Applications for correctional officers positions are accepted on a continuous basis. Questions may be directed to DOCCorrectionalOfficerRecruitment@wisconsin.gov

WISCONSIN EDUCATION AND CERTIFICATION REQUIREMENTS FOR CORRECTIONAL OFFICERS

The Wisconsin DOC requires that all new correctional officers complete six weeks of paid training, including on-the-job training at your assigned correctional institution. The rest of this training will take place at the Corrections Training Center in Madison. If you live more than 45 miles from the training center, lodging and dinner meals will be provided for you. This training will include:

  • Admitting and releasing inmates
  • Report writing
  • Human and public relations
  • Correctional law
  • Supervision of inmates
  • Communication skills
  • Standards of conduct
  • Crowd control
  • Health care in facilities
  • Facility administration and rules
  • Inmate counseling and searches
  • Documentation and keeping records
  • Transportation of inmates in official vehicles

Once you have completed training, you will be on probation in your correctional officer position for 12 months. 

OPTIONAL PATH TO CERTIFICATION

Applicants for correctional officer positions who meet the minimum requirements above and have completed correctional officer training deemed equivalent to that of the Wisconsin DOC and have worked as a correctional officer for at least one year may receive reciprocity. They must still complete field training in admitting and releasing inmates, communication skills, correctional law, inmate supervision, behavioral control, health care, and principles of subject control.

CRIMINAL JUSTICE DEGREE

A college degree is not required in order to become a correctional officer in Wisconsin.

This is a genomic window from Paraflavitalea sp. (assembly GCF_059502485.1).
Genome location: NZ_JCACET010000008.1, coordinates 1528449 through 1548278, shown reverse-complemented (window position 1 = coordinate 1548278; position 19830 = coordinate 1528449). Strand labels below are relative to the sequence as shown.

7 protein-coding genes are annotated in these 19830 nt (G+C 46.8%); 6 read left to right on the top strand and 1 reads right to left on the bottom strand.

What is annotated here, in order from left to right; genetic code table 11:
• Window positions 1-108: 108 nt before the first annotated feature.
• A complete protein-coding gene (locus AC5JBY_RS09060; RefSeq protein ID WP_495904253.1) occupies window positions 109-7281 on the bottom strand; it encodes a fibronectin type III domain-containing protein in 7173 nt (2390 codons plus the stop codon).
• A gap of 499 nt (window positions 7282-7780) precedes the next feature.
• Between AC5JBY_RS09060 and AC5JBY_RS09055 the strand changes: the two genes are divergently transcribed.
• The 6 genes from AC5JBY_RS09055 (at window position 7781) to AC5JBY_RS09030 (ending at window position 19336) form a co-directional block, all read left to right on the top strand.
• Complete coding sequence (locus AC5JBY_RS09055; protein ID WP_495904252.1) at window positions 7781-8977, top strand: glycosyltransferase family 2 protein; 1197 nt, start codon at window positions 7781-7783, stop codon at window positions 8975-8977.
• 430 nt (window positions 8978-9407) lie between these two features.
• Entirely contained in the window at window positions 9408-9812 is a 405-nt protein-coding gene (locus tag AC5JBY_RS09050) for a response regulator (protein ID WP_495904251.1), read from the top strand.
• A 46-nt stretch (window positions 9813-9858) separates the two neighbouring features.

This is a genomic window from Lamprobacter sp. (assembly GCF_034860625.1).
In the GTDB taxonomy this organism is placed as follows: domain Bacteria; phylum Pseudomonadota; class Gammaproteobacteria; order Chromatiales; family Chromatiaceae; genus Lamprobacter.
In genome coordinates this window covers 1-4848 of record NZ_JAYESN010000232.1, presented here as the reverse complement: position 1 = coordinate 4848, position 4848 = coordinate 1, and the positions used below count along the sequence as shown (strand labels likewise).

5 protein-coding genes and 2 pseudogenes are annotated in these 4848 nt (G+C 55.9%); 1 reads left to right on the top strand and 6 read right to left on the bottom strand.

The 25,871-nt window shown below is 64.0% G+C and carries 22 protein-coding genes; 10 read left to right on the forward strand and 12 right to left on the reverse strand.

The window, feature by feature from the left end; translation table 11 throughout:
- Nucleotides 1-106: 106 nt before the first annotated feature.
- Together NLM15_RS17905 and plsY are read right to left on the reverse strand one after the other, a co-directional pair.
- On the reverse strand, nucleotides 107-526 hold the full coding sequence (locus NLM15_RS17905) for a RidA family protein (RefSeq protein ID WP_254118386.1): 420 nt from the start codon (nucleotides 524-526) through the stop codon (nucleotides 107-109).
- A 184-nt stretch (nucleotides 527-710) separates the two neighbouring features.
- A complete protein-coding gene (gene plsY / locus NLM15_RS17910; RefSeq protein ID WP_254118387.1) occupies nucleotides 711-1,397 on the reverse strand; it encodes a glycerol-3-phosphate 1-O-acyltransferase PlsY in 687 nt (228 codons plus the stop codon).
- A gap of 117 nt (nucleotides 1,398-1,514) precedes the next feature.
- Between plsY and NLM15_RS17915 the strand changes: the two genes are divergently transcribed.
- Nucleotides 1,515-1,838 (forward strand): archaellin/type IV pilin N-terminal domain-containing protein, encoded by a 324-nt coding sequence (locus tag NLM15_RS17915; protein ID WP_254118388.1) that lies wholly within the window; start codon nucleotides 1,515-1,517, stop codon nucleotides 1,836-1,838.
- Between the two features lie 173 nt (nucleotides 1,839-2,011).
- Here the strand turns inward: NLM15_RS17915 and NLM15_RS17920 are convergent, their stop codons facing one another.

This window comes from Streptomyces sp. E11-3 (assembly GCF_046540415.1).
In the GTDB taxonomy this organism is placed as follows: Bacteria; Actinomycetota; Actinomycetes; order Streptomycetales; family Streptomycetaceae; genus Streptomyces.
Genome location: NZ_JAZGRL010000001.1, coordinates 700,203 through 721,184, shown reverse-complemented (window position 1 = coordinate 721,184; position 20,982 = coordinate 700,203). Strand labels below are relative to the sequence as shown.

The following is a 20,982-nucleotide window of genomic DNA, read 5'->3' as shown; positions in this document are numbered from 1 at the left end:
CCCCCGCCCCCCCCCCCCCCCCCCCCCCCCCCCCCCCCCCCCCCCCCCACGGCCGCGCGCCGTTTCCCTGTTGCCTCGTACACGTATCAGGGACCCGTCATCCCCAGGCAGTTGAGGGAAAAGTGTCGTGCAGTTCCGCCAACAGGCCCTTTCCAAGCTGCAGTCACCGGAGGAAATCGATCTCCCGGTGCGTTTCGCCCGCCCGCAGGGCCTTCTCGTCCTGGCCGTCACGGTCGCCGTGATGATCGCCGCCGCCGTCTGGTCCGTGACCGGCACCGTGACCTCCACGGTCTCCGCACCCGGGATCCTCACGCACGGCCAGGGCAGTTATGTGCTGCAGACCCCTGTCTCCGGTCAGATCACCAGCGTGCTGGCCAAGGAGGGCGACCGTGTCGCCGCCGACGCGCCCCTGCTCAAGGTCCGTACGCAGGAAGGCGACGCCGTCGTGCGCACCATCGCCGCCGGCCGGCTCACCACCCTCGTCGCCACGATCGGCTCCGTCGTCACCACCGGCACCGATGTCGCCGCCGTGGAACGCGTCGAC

WISCONSIN CORRECTIONAL OFFICER SALARY

The starting salary for a Wisconsin correctional officer is $19.89 per hour with a $4 per hour add-on bonus (for a total of $23.89 per hour). Correctional officers at maximum security facilities are eligible for a permanent $2 per hour add-on. Those assigned to other facilities may be eligible for an additional $5 per hour add-on. Those who are new to working for the state may be eligible for a $2000 sign-on bonus at certain facilities, based upon operational needs. 

Benefits for correctional officer positions in Wisconsin include:

  • Protective retirement status
  • Pay increases in accordance with the Compensation Plan, at intervals of 1, 2, 3, 5, 10, 15 and 20 years
  • Differential pay for night and weekend shifts
  • Paid time off, starting with 3 weeks’ vacation, 9 holidays, 4.5 personal holidays and 130 hours of sick leave
  • Wellness opportunities
  • Student loan forgiveness
  • Health benefits
  • Credits towards health care premium in retirement
  • Pre-tax savings accounts
  • Life insurance
  • Disability benefits
  • Edvest college savings account

WISCONSIN CORRECTIONAL OFFICER JOB PROSPECTS

Wisconsin’s DOC is currently hiring correctional officers for all locations statewide. Jobs may be applied for online. When you are applying for a position, you may select your top three institution preferences. The DOC will have the final decision on where you are placed based upon operational needs. 

TOP EMPLOYERS FOR CORRECTIONAL OFFICERS

The top employer for state prison and local jail correctional officer jobs in Wisconsin is the Department of Correction. The Federal Bureau of Prisons also hires for correctional officer positions at FCI Oxford. When jobs are available within this institution, they will be advertised at usajobs.gov